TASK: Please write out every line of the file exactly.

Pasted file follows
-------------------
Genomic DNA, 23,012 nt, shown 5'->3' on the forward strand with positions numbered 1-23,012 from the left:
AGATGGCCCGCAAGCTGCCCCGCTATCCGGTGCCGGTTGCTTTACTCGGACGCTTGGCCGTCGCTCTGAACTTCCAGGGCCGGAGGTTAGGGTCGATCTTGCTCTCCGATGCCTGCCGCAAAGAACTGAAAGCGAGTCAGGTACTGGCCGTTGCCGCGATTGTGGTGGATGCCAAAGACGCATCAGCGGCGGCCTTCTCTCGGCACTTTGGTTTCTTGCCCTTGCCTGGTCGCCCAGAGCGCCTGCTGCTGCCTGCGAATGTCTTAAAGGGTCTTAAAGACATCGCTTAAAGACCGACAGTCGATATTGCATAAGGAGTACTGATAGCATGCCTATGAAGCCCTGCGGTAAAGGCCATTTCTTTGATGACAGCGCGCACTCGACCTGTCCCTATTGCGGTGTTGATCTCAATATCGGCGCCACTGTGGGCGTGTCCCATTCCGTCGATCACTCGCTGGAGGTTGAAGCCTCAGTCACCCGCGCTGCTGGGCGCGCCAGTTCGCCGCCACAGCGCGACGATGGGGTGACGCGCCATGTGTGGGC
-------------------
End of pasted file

Genomic DNA, 23,012 nt, shown 5'->3' on the forward strand with positions numbered 1-23,012 from the left:
AGATGGCCCGCAAGCTGCCCCGCTATCCGGTGCCGGTTGCTTTACTCGGACGCTTGGCCGTCGCTCTGAACTTCCAGGGCCGGAGGTTAGGGTCGATCTTGCTCTCCGATGCCTGCCGCAAAGAACTGAAAGCGAGTCAGGTACTGGCCGTTGCCGCGATTGTGGTGGATGCCAAAGACGCATCAGCGGCGGCCTTCTCTCGGCACTTTGGTTTCTTGCCCTTGCCTGGTCGCCCAGAGCGCCTGCTGCTGCCTGCGAATGTCTTAAAGGGTCTTAAAGACATCGCTTAAAGACCGACAGTCGATATTGCATAAGGAGTACTGATAGCATGCCTATGAAGCCCTGCGGTAAAGGCCATTTCTTTGATGACAGCGCGCACTCGACCTGTCCCTATTGCGGTGTTGATCTCAATATCGGCGCCACTGTGGGCGTGTCCCATTCCGTCGATCACTCGCTGGAGGTTGAAGCCTCAGTCACCCGCGCTGCTGGGCGCGCCAGTTCGCCGCCACAGCGCGACGATGGGGTGACGCGCCATGTGTGGGC